It’s purring right into the record books.
With Thursday night’s performance - No. 6,138 - “Cats” overtook “A Chorus Line” as the longest-running show in Broadway history.
After nearly 15 years and counting, the Andrew Lloyd Webber musical continues to live up to its advertising slogan of “now and forever” at a time when big musicals with huge operating costs have fallen out of favor.
More than 8.25 million people have seen the Broadway production, which opened at the Winter Garden Theater on Oct. 7, 1982. It has taken in more than $350 million at the box office since then, though in recent years it has become an easy target of stand-up comics who make fun of it as pure tourist fare.
Worldwide, the musical, based on T.S. Eliot’s “Old Possum’s Book of Practical Cats,” has been seen by more than 50 million people in 42 productions that have grossed over $2.2 billion.
“‘Cats’ appeals to everybody: Little kids love the movement and the fun, grannies and grandpas like the spiritual side of it, and lovers, young and old, like the uninhibitedness of the show,” said Gillian Lynne, the musical’s choreographer and assistant director.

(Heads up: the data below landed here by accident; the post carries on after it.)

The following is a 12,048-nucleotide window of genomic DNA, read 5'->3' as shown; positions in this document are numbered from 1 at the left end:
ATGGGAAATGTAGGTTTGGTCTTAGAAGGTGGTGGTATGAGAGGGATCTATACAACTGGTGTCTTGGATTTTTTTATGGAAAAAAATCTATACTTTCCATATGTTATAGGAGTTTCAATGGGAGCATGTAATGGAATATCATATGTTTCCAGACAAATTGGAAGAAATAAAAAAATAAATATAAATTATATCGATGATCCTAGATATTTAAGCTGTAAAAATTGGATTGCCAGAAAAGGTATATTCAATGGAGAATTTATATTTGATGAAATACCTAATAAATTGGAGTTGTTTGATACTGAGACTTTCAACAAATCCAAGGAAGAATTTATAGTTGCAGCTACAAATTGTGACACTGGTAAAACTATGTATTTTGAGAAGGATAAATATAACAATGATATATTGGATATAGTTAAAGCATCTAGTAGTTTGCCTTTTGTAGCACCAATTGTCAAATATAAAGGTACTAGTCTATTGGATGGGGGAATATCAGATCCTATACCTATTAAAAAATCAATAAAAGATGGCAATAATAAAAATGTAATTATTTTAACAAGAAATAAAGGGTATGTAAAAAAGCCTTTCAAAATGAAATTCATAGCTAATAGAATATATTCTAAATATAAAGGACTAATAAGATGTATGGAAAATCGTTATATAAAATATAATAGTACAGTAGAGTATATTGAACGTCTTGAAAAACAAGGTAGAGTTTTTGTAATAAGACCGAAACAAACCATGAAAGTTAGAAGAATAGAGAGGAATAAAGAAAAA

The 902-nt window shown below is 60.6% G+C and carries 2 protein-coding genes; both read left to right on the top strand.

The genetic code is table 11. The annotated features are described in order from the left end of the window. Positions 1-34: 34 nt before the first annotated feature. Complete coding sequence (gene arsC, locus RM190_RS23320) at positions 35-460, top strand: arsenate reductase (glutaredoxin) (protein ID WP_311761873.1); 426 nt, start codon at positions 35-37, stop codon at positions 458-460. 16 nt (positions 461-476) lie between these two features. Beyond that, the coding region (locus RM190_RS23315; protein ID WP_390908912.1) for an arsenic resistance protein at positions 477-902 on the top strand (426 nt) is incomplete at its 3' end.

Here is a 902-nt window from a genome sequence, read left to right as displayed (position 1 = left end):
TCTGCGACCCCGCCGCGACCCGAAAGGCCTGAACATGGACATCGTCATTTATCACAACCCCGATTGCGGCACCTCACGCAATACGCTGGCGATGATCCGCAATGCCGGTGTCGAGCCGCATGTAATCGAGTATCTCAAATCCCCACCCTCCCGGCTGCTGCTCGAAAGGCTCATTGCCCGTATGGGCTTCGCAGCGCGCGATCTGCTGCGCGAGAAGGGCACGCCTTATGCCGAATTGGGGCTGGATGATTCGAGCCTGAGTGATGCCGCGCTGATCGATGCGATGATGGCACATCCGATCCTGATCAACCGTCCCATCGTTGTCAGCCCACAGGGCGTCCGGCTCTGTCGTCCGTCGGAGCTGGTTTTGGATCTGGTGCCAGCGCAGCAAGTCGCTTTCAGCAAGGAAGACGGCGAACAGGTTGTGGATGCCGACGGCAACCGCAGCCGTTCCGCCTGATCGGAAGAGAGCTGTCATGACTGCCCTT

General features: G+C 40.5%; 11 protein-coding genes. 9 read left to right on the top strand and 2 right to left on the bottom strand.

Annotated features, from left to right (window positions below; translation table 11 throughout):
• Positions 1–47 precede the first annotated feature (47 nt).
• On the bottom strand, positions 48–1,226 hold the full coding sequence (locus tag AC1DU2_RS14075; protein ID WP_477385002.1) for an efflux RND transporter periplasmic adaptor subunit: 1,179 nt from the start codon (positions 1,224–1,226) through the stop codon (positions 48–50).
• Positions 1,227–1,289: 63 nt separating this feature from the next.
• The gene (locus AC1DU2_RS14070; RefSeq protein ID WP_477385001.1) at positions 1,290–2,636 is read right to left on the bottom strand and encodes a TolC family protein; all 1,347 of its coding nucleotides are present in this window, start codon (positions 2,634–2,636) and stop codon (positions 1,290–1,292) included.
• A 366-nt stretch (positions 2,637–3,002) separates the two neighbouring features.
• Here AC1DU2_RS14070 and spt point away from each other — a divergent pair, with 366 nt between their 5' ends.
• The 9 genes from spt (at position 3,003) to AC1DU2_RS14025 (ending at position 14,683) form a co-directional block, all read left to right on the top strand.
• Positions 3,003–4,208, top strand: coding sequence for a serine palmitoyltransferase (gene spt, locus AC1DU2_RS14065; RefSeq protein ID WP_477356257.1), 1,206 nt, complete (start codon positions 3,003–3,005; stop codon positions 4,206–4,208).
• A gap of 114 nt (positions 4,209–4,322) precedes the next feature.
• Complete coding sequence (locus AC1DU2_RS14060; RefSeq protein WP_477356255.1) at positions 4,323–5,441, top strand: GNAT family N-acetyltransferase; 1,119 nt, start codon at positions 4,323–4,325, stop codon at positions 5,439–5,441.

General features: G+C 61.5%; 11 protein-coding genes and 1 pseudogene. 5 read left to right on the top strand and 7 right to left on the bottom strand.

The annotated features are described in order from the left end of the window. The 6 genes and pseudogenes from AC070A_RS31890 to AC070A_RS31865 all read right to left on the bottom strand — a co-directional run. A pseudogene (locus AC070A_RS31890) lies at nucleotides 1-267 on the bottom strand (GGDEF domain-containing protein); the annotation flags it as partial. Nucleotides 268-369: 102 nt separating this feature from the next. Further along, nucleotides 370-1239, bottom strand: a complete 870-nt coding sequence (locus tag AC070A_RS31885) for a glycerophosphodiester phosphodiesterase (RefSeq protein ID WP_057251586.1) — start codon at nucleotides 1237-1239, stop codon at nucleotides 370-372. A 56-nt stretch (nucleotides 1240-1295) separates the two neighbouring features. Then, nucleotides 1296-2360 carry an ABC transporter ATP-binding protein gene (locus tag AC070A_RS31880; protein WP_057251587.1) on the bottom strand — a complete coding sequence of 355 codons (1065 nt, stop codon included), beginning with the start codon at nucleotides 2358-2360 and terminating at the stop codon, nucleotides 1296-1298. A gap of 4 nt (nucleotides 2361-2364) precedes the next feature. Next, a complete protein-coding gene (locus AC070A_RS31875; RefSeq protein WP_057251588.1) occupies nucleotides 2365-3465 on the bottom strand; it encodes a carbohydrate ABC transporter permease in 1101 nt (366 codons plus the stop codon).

The show arrived in New York after scoring a huge success in London. An avalanche of publicity, particularly about the remodeling of the Winter Garden to accommodate the extensive scenery, helped sell the show on Broadway.
While not the first show to use television advertising, the musical was aggressively marketed by its producers, who put the show’s simple logo, a pair of yellow cats’ eyes, on TV, in print ads and on the backs of New York buses. The logo even became a souvenir of sorts, showing up on T-shirts, baseball caps, beach blankets and refrigerator magnets.
For Lloyd Webber, the success of “Cats” brought more than just pots of money.
“This show changed me more than anything I had written,” the composer said Thursday. “I had other hits like ‘Jesus Christ Superstar’ and ‘Evita’ but had always been the silent partner, usually letting (lyricist) Tim Rice speak for us. Now, all of a sudden, I was the very visible one.”
The celebration comes at a time of increasing financial difficulty for Lloyd Webber. He said last week that the Really Useful Group, his London-based production company, would lose as much as $16 million during its current fiscal year.
The composer has been plagued by a series of recent ill-fated stage ventures, including various money-losing productions of “Sunset Boulevard.” His newest musical, “Whistle Down the Wind,” collapsed in Washington last February on its way to Broadway. A reworked version is expected to be done next June in London.
Will the “Cats” long run hold?
“Records are made to be broken,” said producer Cameron Mackintosh.